Let me pin my colours to the mast early in this review – I love The Invasion.
When going through a run of Dr Who stories it’s one of those I will look forward to watching the most. Sure, it’s not without its faults but the complete package is terrific. It’s also the only story so far with missing episodes that have been animated for DVD release.
And yet in it’s probably the story in which the Cybermen are utilised the worst.
How can this be?
Doctor Who – The Invasion Review: What’s This One About?
The TARDIS lands in 1970s England a few years after the events of the Web of Fear. The Doctor, Jamie and Zoe decide to visit Professor Travers but it turns out he has gone to American to live with his daughter Anne and has rented his house out to a Professor Watkins and his
niece Isabel (the truth being that the BBC didn’t want to pay the writers of the Yeti stories for the use of the Travers’ characters).
However, Watkins has gone missing, last seen entering the International Electromatics company headquarters a few days earlier.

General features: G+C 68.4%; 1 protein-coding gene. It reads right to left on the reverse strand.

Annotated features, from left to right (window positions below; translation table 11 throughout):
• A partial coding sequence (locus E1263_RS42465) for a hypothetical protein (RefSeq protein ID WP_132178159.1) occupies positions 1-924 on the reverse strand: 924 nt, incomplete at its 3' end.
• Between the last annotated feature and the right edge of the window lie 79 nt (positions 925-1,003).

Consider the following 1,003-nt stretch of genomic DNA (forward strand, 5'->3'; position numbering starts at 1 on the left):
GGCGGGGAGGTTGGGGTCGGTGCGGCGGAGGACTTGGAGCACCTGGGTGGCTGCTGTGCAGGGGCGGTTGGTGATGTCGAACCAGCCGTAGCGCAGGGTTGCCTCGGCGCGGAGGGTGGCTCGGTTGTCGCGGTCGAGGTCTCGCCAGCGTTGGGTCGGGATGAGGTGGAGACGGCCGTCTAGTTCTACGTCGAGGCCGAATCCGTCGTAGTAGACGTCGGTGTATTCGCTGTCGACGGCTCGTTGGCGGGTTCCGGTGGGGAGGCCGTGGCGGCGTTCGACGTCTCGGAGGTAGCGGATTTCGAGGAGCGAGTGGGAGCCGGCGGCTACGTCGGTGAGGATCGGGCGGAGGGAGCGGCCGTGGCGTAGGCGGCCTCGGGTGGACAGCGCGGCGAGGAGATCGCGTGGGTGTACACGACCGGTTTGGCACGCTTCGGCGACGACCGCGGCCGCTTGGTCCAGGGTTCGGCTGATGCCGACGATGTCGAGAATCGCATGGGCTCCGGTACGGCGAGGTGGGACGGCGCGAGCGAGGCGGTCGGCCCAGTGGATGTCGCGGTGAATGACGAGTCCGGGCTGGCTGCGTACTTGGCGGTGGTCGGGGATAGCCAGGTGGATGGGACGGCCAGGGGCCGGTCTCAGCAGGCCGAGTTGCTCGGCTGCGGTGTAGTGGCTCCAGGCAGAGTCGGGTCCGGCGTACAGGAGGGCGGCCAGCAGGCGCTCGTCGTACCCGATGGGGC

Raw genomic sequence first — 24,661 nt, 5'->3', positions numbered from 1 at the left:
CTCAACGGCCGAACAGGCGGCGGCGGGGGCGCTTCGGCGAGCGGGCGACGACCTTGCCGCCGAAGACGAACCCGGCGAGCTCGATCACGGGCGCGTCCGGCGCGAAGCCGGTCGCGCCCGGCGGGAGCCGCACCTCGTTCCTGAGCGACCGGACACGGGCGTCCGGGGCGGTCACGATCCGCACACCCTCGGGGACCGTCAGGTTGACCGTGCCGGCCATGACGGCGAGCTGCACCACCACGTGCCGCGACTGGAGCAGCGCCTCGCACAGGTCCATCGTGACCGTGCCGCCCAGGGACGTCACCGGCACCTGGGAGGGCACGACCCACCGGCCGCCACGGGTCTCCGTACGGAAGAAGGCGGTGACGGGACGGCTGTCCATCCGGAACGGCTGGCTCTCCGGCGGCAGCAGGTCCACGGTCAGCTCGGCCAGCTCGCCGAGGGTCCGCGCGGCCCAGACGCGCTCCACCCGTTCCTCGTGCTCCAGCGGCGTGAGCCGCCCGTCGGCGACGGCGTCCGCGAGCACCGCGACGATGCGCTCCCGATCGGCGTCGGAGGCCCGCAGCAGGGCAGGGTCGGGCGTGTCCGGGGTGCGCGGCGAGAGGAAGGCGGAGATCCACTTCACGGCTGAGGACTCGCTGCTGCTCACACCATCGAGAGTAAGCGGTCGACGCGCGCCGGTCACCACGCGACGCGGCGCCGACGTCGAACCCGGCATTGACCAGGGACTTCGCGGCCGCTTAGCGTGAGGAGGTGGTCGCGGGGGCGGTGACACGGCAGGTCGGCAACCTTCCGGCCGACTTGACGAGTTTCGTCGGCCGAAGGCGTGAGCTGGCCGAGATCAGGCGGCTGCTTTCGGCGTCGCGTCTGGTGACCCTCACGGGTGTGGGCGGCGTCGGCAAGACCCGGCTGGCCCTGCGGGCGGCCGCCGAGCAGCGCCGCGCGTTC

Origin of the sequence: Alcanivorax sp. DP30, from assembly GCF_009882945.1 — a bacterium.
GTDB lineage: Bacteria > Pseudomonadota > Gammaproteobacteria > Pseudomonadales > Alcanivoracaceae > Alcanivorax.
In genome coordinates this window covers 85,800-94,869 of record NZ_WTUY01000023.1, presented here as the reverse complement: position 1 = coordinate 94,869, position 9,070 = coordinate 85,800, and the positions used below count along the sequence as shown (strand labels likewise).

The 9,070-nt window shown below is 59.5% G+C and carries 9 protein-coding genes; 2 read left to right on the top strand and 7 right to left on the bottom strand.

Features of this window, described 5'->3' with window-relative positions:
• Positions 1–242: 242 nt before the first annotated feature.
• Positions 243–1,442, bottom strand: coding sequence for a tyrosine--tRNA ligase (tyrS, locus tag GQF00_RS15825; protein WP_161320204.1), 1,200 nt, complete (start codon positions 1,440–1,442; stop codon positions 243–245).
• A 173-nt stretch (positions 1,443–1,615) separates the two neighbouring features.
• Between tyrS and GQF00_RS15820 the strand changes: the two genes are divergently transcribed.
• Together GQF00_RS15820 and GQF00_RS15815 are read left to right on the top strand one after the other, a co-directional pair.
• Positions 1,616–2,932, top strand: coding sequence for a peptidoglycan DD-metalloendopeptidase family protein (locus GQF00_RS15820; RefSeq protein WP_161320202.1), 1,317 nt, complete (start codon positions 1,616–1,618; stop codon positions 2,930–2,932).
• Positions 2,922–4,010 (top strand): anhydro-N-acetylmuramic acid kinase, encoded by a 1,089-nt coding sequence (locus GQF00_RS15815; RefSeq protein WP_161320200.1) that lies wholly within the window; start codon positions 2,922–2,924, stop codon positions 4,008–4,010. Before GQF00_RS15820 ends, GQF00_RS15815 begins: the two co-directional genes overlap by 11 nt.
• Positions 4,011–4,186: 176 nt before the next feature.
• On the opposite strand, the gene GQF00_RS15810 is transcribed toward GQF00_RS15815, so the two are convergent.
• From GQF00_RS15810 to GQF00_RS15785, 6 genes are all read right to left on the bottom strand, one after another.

One trip to the IE building later and the Doctor believes something just isn’t quite right with its smooth and sophisticated owner, Tobias Vaughan (played by Kevin Stoney). This is confirmed when the Doctor and Jamie are picked up on their way out of the building by UNIT, an intelligence organisation headed up by their old friend Colonel (now Brigadier) Lethbridge-Stewart.
As he confirms. there is something fishy going on with IE, and it turns out Vaughan is in league with the Cybermen and is helping them plan an Invasion of Earth.
What follows is a story mainly about the rivalry between Vaughan and the Doctor/UNIT, while the Cybermen – though they appear in a few iconic moments such as walking down the steps of St. Pauls – are relegated to background characters and footsoldiers.
Thoughts – Incidental Music
As I say, I love this story.
The first thing that grabs me about it is the incidental music, which is different to any throughout the history of Dr Who, mainly because it’s not done by the ‘usual’ guy, Dudley Simpson and instead is done by Don Harper. Harper uses different pieces of music to suit the different scenes and moods. His UNIT theme suits the military nature well, but the best bits are reserved for his general ‘mood’ piece and the hectic ‘stings’ used for the scenes with Vaughan and Packer in the IE office. Just terrific. Up until the absolutely top notch scores used towards the end of The End of Time Part 2 (in particular Four Knocks and Vale Decem) the music in the Invasion was by a